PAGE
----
The main problem was that there are several meanings and uses of the word “bless” and its various verbal, nominative and adjectival forms. There is perhaps the most common one: one person blessing another (say, after a sneeze: gesundheit) or blessing a meal (saying a prayer over the food, supposedly to make it more nourishing or simply digestible). Then we have the dousing of someone’s head with water and providing them with a “Christian name” or to signify the person’s acceptance into a communion of like-minded souls. And we might as well include the light-weight expletive “Bless it!” (a gentler cousin to “Damn it!”). In its other forms, blessing can mean “unexpected gift” (as in “a blessing in disguise”), and bles-sed can serve as a spiritual synonym for “fortunate” (an alternative which Jesus reportedly used frequently in his “Sermon on the Mount”).

I had been aware for decades that I had been “blessed” in the sense that I was “gifted” with a few talents: but I already knew that; I did not need this sudden internal springing of a “new knowledge” that I was able to write and draw better than many others. So, perhaps you have some idea now of the quandary I was in; for, without knowing who or what had blessed me and toward what end, I could not imagine how to interpret my new knowledge or what to do about it…if, in fact, it was necessary to do anything.

Up to that date, I had had several mystical experiences and had read the writings and biographies of many Western mystics. Fortunately, among those writings — especially by St. John of the Cross; Meister Eckhart; Jan of Ruysbroeck; the anonymous author of Cloud of Unknowing; and Thomas Keating — I read of experiences that were reflective of my own experiences, and special terms that denoted them (“consolations”, “the ineffable”, etc.). I had been particularly impressed by St. John of the Cross’s vivid metaphors (although overall I consider him a turgid prose writer) and of his listing of the spiritual sins (pride, gluttony, envy): sins which are comparable to their mundane counterparts yet specifically related to religious practices. Therefore, I tried to view my mystical moments against a rational background, not to deny or ignore them but to avoid interpreting “every bird that flies over as an omen”. Still, I could not refrain from wondering what some of my experiences meant, particularly when they seemed to me to be unnecessary, as was (to me) this strange feeling of being blessed.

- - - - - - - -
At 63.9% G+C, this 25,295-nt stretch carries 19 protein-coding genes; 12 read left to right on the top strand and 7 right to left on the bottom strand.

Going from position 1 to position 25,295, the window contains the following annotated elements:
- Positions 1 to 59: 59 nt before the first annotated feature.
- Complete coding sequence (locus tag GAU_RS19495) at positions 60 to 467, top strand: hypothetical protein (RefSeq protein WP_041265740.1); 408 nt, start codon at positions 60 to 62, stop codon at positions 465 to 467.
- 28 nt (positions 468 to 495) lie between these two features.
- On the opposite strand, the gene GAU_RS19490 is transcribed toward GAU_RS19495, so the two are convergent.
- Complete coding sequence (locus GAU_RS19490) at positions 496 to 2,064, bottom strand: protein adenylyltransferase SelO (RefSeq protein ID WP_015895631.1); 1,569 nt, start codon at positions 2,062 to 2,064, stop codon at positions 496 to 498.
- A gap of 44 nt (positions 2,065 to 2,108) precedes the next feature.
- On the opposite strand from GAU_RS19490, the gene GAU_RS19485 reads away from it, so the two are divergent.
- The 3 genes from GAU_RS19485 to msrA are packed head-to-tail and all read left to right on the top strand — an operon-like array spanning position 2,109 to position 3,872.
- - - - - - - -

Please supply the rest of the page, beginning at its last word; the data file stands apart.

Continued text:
In due course, I became less concerned about how I should interpret my experience or to respond to it, since that clearly was indeterminable, and more concerned with the term “bless” itself and its ambiguities. As a writer and a wannabe logician, I frequently employ my imaginary surgeon’s scalpel to examine the denotations and connotations of words. Also, when I come across or recall a word that seems extraordinarily exact or just plain pretty, I coddle it by way of frequent use. But in this instance no satisfactory interpretation occurred to me.

I left the whole matter in abeyance for these many years, only occasionally allowing it to float to the surface of my consciousness…unattended to…until the day before yesterday. I thought then that it might make a good topic for a blog post; also, it might be easier to investigate, since now I have access to all the tools in my computer and on the Internet, most of which were lacking fifteen years ago. So, here I have been writing my odd experience up for much of the morning. And while I was looking through a few online dictionaries for the various definitions of “bless”, “blessing”, “blessed” and “bles-sed”, I was slightly startled to see the following: “having a sacred nature: connected with God” (Merriam-Webster).

My readers might shake their heads and mutter, “Nothing new or obscure about that definition…been around a long, long time!”

I agree. However, I believe that this time I was moved to interpret it personally. After gazing a few moments at the definition, I said to myself, “I’ll go with that…and appreciate it.”

Finis